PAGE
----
During the first week of the semester, new NYU Florence students were jet lagged, struggling to unpack, meeting new faces at orientation week, discovering Conad, and marvelling at the Duomo. Some of us needed to adjust to the nonchalant staring of local Italians, and some of us continually failed to bring our own bags to the grocery store. We fell in love with Za Za, Gusta Pizza, and Edoardo’s gelato. It took a lot of time management to juggle booking flights, travelling, academics, and connecting to people back home. Regina Onorato, an NYU Washington Square senior, reflects that studying abroad has “made me more aware of my identity. Trying to adjust to a new language and culture is tough, but rewarding.” While studying abroad, students often undergo a lot of self-exploration and are challenged to rethink their established beliefs and perspective. This is the spirit of LPD – to encourage a deeper exploration of important issues and topics in the humanist tradition of Florence.
On Monday night, NYU Florence students Yana Chala and Alice Huang kept the ball rolling on student led dialogues with their conversation, “Empowering Women in STEM”. The event brought together a panel of three women in tech: Caroline Dahl, Patrizia Guitani, and Svetlana Videnova. The panelists were of varying ages, from different countries across Europe, working in different fields and companies. Yet, it was remarkable to see these three women who had never met before share their common experiences and challenges of being a female minority in the tech field.
Alice Huang kickstarted the event with the dichotomy between Nichelle Nichols’ progressive idea of science, and the continuing reality of female underrepresentation in science that seems to lag behind Nichols’ aspirations for the field.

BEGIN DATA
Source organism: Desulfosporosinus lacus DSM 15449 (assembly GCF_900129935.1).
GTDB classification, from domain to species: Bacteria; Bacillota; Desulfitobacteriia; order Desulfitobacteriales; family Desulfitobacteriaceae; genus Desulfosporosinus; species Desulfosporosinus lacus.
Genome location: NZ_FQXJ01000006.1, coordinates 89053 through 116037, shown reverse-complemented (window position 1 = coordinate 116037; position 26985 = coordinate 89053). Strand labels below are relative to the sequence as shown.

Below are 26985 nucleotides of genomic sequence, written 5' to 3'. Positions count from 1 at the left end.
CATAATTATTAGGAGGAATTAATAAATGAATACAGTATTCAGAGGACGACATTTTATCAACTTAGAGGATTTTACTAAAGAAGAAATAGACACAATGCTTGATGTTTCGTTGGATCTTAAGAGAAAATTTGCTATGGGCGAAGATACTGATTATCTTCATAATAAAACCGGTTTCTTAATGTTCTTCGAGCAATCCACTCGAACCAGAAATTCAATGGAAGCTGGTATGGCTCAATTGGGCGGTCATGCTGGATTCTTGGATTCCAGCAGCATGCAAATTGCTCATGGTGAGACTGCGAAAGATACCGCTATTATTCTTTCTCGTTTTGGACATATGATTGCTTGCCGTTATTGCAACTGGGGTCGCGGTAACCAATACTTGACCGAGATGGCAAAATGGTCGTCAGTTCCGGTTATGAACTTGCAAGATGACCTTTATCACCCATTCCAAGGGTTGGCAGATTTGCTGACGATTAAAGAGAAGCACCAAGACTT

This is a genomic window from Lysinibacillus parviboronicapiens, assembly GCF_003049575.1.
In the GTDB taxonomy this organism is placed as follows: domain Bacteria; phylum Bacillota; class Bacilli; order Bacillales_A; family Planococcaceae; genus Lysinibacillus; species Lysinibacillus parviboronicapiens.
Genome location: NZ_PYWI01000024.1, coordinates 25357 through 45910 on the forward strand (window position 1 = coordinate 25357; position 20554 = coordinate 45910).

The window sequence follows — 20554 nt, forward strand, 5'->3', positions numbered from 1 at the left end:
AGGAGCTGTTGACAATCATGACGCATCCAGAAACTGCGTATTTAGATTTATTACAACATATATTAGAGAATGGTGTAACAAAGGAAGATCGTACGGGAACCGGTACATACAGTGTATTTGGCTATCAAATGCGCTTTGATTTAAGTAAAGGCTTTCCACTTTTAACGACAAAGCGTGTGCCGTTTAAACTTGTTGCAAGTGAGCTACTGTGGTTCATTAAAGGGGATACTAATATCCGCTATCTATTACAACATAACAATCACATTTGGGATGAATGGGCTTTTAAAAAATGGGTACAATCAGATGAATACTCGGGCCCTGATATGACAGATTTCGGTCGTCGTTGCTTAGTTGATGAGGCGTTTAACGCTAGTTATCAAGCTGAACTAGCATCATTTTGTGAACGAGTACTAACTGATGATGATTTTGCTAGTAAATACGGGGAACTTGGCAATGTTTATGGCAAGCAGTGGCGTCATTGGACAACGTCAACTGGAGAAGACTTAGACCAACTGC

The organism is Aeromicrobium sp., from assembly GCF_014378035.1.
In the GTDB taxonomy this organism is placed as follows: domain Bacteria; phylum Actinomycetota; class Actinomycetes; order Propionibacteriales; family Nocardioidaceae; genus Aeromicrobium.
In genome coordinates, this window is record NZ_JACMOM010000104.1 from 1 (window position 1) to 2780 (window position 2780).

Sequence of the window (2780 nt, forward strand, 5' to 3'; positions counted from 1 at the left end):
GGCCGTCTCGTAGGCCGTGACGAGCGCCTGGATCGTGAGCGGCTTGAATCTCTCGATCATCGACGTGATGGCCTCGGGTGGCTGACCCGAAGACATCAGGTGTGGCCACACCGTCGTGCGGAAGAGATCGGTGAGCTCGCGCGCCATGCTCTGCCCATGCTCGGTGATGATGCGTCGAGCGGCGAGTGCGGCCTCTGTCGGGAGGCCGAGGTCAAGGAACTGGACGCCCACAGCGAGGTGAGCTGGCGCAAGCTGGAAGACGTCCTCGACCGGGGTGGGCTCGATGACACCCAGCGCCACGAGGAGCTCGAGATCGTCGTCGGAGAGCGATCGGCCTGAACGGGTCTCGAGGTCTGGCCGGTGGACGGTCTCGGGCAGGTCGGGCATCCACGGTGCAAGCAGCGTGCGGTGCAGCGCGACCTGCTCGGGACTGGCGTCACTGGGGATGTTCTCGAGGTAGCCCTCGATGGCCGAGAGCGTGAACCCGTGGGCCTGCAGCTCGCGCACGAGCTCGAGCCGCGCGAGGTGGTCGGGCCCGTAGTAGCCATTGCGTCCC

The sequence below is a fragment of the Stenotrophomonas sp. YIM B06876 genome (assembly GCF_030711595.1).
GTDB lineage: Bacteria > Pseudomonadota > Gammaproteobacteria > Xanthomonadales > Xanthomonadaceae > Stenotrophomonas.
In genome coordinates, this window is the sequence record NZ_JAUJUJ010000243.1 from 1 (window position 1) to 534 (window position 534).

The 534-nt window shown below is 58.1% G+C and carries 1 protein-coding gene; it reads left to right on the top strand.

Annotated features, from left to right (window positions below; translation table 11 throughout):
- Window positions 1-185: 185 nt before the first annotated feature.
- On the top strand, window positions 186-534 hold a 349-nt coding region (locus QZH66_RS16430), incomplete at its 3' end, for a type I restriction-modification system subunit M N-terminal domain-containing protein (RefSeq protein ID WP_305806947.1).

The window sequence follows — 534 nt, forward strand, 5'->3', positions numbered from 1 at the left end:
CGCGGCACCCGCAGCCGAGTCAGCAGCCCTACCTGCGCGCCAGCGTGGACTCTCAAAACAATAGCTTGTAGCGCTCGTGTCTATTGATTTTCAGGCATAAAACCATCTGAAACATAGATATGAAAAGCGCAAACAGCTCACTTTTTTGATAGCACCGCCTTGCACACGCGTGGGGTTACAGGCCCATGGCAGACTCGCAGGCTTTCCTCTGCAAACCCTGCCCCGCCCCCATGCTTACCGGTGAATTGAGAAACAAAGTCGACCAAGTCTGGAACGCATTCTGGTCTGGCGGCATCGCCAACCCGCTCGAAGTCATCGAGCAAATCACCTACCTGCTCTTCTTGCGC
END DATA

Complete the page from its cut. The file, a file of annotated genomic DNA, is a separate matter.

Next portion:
“Science is not a boy’s game, it’s not a girl’s game. It’s everyone’s game. It’s about where we are and where we’re going.” – Nichelle Nichols (former NASA Ambassador and actress)
April 24th, 6:00 p.m. at Villa Sassetti, Via Bolognese, 120, 50139 Firenze
Abstract: The dialogue “Empowering Women in STEM” is a collaborative, interdisciplinary, and locally engaged initiative, designed to promote diversity and female presence in the STEM fields in Italy and Europe. The movement to increase female presence in the STEM fields has grown over the past several decades. However, the issue still remains and is underestimated. The stereotypes in today’s society make it hard for minorities to prove their qualification for jobs, having to agree to lower pay and even face sexual harassment at the workplace. Breaking stereotypes and holding truthful conversations is crucial in the process of raising awareness in society. The goal of “Empowering women in STEM” Dialogue in Florence is to step away from stereotypical images of the scientist, initiate a diverse and inclusive discussion, and share ways of getting involved in the movement. Respect and inclusion are the keys to fighting the problem of female underrepresentation in STEM. Read more
«Istruitevi, perché avremo bisogno di tutta la nostra intelligenza. Agitatevi, perché avremo bisogno di tutto il nostro entusiasmo. Organizzatevi, perché avremo bisogno di tutta la nostra forza.»
“Instruct yourselves, because we will need all our intelligence. Stir yourselves up, because we will need all our enthusiasm. Organize yourselves, because we will need all our strength.”